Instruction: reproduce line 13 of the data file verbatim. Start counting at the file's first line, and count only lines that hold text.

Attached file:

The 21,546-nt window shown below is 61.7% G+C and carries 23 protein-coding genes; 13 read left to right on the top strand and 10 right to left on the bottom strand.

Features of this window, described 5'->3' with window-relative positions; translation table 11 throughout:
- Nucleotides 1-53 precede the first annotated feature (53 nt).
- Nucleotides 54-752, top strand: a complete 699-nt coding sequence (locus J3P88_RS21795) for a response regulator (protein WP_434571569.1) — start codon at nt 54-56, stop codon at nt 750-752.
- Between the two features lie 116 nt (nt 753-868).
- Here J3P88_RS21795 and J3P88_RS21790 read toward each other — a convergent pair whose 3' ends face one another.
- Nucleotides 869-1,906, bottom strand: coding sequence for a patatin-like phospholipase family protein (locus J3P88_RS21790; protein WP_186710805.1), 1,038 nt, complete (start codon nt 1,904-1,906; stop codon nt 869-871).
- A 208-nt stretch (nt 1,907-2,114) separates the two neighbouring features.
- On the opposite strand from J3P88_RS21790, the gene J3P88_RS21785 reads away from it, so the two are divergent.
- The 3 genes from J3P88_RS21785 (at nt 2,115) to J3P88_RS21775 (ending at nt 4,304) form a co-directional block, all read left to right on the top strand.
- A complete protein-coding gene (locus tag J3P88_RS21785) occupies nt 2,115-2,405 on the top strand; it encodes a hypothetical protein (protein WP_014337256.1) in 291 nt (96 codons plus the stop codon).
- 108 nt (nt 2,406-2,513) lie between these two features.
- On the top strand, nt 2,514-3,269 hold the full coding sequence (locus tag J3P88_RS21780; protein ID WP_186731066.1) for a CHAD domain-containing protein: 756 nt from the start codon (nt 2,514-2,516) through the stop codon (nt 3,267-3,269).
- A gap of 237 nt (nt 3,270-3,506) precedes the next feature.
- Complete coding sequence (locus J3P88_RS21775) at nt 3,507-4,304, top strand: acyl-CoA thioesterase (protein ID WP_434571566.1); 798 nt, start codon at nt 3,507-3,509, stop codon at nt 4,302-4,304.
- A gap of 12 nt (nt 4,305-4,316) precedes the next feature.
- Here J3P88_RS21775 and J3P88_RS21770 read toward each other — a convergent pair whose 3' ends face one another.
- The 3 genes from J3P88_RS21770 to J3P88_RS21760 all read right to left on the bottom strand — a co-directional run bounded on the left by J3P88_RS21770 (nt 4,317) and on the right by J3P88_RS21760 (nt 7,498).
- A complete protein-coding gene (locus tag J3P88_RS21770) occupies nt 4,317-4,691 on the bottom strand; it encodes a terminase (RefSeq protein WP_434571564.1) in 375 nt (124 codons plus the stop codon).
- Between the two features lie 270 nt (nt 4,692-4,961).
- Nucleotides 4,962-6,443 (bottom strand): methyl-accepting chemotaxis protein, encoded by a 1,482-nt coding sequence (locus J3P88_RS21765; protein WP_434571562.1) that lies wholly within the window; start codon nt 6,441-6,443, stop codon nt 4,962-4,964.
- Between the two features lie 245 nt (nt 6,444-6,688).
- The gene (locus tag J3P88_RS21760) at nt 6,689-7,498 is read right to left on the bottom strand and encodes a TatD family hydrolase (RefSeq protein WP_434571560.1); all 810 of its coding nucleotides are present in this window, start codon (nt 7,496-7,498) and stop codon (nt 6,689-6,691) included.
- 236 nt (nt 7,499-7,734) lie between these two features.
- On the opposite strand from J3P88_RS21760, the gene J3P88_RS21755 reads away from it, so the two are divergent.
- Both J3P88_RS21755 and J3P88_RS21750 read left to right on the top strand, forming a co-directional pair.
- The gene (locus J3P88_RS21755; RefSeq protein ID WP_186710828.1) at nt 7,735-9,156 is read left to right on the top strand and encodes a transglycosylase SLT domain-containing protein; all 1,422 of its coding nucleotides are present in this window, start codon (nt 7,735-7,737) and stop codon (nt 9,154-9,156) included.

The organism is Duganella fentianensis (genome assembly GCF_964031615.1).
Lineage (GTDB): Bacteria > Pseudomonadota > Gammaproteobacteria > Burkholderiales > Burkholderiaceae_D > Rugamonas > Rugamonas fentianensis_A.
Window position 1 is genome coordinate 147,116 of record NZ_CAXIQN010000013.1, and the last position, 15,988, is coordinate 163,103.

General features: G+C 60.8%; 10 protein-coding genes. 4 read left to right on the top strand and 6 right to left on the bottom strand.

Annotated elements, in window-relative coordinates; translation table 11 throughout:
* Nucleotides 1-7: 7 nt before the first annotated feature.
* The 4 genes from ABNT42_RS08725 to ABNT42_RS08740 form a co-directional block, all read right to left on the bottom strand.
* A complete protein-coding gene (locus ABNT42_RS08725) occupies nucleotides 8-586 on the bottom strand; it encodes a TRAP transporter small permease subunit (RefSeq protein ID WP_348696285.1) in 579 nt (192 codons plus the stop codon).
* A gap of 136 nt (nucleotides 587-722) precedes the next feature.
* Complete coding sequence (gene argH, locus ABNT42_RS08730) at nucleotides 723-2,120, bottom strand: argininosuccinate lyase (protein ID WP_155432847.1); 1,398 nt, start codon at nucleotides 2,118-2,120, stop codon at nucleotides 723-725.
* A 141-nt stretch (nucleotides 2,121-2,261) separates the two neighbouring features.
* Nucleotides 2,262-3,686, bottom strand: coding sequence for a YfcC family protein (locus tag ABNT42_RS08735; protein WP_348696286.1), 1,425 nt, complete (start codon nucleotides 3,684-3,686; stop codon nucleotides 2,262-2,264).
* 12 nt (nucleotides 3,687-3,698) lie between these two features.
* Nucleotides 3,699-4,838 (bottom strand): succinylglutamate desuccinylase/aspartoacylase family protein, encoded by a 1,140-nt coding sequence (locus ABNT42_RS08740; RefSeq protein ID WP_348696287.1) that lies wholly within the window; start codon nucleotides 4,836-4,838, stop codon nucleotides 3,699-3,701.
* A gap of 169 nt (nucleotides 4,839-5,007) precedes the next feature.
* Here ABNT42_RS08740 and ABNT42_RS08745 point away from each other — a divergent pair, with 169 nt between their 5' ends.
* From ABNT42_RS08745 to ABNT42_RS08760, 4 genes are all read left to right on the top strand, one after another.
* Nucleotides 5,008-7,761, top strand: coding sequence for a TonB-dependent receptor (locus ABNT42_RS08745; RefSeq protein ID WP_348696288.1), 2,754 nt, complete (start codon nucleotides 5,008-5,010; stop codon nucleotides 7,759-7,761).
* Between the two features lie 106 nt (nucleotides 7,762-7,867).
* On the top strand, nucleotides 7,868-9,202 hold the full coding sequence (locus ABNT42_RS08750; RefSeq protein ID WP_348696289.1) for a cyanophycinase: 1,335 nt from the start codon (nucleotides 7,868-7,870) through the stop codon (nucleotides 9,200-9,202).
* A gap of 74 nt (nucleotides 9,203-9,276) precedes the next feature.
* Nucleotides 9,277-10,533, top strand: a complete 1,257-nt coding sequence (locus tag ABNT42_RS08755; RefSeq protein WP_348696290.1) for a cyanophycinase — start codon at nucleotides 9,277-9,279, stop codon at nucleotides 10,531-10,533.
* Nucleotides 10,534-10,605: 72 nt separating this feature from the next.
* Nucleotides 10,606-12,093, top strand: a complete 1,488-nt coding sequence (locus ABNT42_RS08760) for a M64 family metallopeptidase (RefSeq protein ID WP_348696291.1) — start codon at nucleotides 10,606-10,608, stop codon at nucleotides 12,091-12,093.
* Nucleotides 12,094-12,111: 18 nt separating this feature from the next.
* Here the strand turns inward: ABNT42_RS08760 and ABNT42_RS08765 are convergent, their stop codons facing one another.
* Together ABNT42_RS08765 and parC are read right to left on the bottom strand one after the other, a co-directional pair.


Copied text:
- On the top strand, nt 2,514-3,269 hold the full coding sequence (locus tag J3P88_RS21780; protein ID WP_186731066.1) for a CHAD domain-containing protein: 756 nt from the start codon (nt 2,514-2,516) through the stop codon (nt 3,267-3,269).